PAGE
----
Poverty was not the overriding factor contributing to their unbanked status. Only 21.7% of respondents to the FDIC’s survey said they did not have sufficient money to maintain minimum balance at banks while 21.6% said they chose to remain unbanked due to privacy concerns and mistrust of banks.
Being cut off from the country’s financial infrastructure did not hamper the ability of those who are unbanked to interact with the mainstream economy, the survey noted. They had alternatives in the form of prepaid cards and services like Venmo to conduct commerce with others. What this means is that an unbanked population, at least in the US, is not necessarily disconnected from the mainstream economy.
Doing Away Banks Through CBDCs
A retail CBDC, or one that establishes a direct connection between the Federal Reserve and U.S. citizens through virtual bank accounts, has the potential to simplify the U.S. economy. It can disintermediate the current process of spreading money into the economy through banks because it allows for direct implementation of monetary policy.
The pandemic provided a glimpse of this with with stimulus payments that magically appeared in our accounts. In the context of CBDCs, the alternate to that scenario is that of a Fed interest-bearing account sucking money out of the economy through rates that encourage saving and less spending.
A 2022 Fed paper hypothesized that banks could rapidly lose a significant share of their deposit base, if retail CBDCs become a high demand asset. “While the exchange of Federal Reserve notes for retail CBDC may not have a direct effect on the supply of aggregate reserves, the exchange of deposits for retail CBDCs would lead to a decrease in the supply of supply of aggregate reserves,” the paper’s authors wrote. Translated this means that deposits at retail banks will suffer because people will prefer to keep their cash in accounts with the Federal Reserve rather than at banks that are susceptible to runs.
These losses will be reflected in bank balance sheets and a sectoral crisis that could ripple out into the broader economy. A more streamlined banking structure – one in which there are few large well-capitalized banks that can withstand competition or coexist with a CBDC – is an option. But the current situation in the U.S., with its plethora of banks, is not fit for that structure. [That it is heading towards just such a formation due to recent developments is another matter].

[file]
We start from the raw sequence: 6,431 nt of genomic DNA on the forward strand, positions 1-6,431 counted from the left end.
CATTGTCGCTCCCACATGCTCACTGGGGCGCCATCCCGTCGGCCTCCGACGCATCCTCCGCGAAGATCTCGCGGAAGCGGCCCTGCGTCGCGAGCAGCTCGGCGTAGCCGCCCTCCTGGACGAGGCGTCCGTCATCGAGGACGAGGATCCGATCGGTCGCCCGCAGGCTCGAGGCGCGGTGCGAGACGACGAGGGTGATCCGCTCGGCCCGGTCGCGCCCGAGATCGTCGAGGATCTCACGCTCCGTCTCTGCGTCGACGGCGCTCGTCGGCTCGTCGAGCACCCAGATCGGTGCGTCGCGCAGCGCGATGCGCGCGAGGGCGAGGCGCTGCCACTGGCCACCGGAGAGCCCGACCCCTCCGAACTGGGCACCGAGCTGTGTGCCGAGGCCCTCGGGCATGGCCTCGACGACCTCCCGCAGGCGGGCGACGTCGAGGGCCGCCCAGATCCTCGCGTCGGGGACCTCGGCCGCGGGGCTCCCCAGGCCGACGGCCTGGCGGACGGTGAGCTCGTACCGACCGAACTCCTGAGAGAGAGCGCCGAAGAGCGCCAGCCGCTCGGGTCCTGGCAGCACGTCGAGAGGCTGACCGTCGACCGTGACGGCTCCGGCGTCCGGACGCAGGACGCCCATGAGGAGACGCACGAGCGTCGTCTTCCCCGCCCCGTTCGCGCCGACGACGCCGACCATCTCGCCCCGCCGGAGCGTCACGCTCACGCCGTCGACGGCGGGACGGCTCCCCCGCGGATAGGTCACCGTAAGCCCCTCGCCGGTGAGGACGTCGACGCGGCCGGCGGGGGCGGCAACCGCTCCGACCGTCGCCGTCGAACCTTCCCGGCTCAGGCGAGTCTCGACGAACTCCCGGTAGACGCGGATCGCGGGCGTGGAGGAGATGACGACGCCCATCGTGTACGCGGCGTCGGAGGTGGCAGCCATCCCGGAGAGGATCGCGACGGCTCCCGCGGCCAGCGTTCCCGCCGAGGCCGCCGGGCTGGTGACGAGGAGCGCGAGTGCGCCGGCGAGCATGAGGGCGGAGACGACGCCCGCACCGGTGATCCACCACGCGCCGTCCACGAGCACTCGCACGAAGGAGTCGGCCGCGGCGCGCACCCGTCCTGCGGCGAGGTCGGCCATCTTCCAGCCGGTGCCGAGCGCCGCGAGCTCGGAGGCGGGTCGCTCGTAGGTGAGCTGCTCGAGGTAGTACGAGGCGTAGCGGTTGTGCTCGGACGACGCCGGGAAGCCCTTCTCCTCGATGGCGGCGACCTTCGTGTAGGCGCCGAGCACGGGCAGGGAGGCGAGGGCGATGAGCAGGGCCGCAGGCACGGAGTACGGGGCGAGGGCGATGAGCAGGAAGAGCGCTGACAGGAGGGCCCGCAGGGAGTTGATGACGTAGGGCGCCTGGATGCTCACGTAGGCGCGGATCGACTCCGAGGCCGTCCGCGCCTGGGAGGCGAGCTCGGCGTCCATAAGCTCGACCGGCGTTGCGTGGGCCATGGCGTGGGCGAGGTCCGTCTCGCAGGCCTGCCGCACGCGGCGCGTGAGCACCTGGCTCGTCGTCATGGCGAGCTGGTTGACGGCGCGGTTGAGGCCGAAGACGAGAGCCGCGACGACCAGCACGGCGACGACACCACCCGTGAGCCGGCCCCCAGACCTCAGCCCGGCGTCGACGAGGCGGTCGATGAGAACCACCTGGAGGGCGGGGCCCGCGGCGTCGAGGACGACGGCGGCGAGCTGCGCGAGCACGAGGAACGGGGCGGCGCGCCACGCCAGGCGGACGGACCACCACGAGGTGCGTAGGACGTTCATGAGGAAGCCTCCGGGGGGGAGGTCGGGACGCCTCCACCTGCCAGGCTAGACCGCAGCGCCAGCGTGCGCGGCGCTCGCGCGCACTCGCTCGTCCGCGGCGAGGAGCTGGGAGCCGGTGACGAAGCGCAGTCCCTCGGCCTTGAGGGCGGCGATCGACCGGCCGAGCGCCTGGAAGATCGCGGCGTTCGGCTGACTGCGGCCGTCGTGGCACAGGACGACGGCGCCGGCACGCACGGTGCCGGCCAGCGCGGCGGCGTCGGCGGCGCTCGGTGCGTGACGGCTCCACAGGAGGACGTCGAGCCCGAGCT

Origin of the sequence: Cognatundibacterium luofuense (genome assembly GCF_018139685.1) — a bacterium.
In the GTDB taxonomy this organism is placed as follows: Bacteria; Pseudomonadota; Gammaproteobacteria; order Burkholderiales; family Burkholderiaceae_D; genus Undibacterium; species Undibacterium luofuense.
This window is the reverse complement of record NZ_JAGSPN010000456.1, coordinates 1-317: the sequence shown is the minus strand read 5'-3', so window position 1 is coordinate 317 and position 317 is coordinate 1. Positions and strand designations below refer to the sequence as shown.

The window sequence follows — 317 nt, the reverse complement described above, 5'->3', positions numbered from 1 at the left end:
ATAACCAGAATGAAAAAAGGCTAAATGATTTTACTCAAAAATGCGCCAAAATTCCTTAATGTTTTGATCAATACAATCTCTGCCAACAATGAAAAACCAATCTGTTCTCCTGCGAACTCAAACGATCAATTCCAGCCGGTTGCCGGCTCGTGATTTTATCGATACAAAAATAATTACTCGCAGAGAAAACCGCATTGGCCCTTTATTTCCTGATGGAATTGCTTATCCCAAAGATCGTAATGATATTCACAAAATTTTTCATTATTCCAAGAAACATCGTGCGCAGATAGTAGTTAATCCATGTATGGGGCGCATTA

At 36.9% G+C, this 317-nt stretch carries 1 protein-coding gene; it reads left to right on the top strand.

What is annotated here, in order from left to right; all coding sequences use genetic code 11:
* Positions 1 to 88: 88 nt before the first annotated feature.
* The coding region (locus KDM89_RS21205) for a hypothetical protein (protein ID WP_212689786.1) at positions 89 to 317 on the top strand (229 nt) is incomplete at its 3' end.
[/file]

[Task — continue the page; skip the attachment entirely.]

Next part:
The Transfers and Payment Puzzle
Instant transfers and payments are endeavors worthy of pursuit and CBDCs could make them possible. The problem, here, is that the Federal Reserve has already achieved that goal with the launch of Fed Now – a payment service that promises instant transfers – making the case for a retail CBDC a moot cause.
While the case for a retail CBDC remains murky, a wholesale CBDC, however, might come sooner. This form of CBDC will enable quick foreign exchange transfers and service FX trade markets – the largest wholesale markets in the world.
Project Cedar at the Federal Reserve Bank of New York recently developed a prototype for a wholesale central bank digital currency issued by the Fed. The project’s aim was to expedite foreign exchange transactions. It uses the same technology – blockchain and a UTXO data model – as that used by blockchain.